Disclaimer: This material is being kept online for historical purposes. Though accurate at the time of publication, it is no longer being updated. The page may contain broken links or outdated information, and parts may not function in current web browsers. Visit https://espo.nasa.gov for information about our current projects.


A CloudSat cloud object partitioning technique and assessment and integration...

Igel, M., A. J. Drager, and S. van den Heever (2014), A CloudSat cloud object partitioning technique and assessment and integration of deep convective anvil sensitivities to sea surface temperature, J. Geophys. Res., 119, 10,515-10,535, doi:10.1002/2014JD021717.

A cloud object partitioning algorithm is developed to provide a widely useful database of deep convective clouds. It takes contiguous CloudSat cloudy regions and identifies various length scales of clouds from a tropical, oceanic subset of data. The methodology identifies a level above which anvil characteristics become important by analyzing the cloud object shape. Below this level in what is termed the pedestal region, convective cores are identified based on reflectivity maxima. Identifying these regions allows for the assessment of length scales of the anvil and pedestal of deep convective clouds. Cloud objects are also appended with certain environmental quantities from European Centre for Medium-Range Weather Forecasts. Simple geospatial and temporal assessments show that the cloud object technique agrees with standard observations of local frequency of deep convective cloudiness. Deep convective clouds over tropical oceans play important roles in Earth’s climate system. The newly developed data set is used to evaluate the response of tropical, deep convective clouds to sea surface temperature (SST). Several previously proposed responses are examined: the Fixed Anvil Temperature Hypothesis, the Iris Hypothesis, and the Thermostat Hypothesis. When the data are analyzed per cloud object, increasing SST is found to be associated with increased anvil thickness, decreased anvil width, and cooler cloud top temperatures. Implications for the corresponding hypotheses are discussed. A new response suggesting that the base temperature of deep convective anvils remains approximately constant with increasing SSTs is introduced. These cloud dependencies on SST are integrated to form a more comprehensive theory for deep convective anvil responses to SST.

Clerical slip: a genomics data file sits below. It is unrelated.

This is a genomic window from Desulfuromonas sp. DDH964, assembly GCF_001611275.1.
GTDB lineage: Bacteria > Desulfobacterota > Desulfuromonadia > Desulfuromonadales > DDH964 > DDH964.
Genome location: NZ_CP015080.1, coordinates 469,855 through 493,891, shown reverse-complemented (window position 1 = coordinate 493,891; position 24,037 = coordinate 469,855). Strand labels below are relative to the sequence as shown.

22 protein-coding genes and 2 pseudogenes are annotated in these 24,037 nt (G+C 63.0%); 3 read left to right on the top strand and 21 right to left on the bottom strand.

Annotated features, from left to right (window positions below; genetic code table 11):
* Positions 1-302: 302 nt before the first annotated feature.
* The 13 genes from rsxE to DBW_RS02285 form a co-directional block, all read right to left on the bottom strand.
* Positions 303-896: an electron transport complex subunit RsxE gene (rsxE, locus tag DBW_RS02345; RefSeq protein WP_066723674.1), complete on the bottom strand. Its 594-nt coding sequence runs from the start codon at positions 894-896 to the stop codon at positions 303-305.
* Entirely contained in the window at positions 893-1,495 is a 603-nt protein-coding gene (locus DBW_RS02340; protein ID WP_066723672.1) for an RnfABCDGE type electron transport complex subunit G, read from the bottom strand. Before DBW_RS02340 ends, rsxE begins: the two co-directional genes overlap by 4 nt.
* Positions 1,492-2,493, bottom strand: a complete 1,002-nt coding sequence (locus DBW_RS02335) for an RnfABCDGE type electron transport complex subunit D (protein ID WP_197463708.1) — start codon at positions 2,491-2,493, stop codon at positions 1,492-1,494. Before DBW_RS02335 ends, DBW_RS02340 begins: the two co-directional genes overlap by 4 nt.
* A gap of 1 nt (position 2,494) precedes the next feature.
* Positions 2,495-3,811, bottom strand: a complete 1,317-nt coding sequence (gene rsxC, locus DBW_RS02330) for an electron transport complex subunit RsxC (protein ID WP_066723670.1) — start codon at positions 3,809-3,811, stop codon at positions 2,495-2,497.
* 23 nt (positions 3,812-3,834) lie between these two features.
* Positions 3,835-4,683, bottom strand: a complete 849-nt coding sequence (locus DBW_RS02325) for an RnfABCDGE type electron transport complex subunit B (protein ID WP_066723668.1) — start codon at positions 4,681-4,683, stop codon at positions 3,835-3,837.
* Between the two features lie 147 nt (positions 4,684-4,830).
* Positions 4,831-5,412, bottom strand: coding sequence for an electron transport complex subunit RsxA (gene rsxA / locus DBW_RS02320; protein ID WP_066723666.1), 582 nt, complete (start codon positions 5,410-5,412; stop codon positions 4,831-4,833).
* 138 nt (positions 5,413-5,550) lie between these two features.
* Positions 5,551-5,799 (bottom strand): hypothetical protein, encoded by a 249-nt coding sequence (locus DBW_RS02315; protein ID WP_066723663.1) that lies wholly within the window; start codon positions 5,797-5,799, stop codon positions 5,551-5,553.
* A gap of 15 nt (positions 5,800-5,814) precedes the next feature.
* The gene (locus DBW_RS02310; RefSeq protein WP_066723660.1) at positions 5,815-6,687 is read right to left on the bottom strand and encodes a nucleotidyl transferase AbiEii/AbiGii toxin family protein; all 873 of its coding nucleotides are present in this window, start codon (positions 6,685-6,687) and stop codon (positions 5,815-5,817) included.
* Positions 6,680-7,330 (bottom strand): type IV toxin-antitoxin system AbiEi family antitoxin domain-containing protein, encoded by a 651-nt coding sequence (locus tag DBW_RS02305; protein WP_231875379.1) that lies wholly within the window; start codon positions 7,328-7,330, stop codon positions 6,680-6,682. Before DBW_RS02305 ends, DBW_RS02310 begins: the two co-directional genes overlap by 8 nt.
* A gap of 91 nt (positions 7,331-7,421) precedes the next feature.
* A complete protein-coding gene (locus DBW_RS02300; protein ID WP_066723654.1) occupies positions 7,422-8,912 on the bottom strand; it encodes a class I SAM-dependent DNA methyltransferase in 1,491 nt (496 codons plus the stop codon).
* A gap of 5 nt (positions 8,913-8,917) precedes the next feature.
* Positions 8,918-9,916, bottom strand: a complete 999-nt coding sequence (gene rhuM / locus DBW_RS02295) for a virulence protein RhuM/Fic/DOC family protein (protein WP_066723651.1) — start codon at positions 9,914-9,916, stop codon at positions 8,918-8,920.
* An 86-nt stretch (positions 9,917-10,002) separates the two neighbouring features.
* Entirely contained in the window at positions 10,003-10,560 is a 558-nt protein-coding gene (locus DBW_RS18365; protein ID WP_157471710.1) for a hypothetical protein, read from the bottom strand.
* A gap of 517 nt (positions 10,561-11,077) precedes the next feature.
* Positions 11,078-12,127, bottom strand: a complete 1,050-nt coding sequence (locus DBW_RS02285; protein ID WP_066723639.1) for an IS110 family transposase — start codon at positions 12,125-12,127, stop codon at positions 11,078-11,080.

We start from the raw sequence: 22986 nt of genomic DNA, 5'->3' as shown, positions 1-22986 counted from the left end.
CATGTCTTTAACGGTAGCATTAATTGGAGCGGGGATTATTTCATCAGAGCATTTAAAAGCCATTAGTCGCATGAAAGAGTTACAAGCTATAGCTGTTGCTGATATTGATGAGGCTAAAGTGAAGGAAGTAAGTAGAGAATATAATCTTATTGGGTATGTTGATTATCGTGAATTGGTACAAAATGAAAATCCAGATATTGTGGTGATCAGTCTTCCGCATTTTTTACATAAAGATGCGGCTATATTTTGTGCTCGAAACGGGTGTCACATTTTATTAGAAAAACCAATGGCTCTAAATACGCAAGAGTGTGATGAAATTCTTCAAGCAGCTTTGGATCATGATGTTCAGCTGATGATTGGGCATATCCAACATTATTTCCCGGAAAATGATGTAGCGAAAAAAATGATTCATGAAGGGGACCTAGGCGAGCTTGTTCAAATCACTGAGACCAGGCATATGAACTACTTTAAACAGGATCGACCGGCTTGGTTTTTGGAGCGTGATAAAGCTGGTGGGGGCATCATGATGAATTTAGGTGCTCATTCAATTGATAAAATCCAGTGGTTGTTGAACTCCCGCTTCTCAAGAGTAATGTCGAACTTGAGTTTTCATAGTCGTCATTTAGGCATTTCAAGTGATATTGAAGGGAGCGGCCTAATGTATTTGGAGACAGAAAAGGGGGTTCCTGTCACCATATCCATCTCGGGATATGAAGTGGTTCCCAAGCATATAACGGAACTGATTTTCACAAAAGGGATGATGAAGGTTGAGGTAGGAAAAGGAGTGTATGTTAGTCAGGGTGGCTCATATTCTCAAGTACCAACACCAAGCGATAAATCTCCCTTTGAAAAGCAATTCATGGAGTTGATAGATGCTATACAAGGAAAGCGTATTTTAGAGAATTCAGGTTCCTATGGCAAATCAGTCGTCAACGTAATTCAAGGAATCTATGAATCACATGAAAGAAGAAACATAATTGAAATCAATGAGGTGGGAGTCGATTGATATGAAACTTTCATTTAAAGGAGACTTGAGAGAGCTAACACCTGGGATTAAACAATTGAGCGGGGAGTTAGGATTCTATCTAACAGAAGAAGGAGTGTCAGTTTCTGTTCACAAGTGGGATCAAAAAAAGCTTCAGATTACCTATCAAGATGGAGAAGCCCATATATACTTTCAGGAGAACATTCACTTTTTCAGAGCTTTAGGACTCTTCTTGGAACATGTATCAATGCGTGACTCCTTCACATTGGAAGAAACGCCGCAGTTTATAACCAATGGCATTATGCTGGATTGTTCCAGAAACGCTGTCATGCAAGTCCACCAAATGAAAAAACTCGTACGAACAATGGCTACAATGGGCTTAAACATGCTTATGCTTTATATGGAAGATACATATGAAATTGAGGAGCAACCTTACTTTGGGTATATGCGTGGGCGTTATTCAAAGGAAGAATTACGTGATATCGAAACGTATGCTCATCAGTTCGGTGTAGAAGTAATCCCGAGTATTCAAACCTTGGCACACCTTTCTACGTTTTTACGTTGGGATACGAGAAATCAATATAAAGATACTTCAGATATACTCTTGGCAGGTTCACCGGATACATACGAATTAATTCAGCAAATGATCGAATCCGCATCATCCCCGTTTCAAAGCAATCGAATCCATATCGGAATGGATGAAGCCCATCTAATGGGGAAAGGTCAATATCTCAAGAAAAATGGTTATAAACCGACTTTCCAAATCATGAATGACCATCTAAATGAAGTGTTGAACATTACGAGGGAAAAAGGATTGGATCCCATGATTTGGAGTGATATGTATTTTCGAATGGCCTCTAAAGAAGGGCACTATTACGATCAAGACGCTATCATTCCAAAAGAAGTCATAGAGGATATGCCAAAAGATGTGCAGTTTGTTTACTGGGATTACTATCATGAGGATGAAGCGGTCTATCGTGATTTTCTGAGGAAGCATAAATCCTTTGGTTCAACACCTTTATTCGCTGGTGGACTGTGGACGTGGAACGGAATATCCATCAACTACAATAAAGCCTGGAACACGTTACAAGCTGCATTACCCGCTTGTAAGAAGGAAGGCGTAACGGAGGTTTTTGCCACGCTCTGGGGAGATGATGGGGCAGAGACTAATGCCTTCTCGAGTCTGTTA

PDF of Publication: 
Download from publisher's website.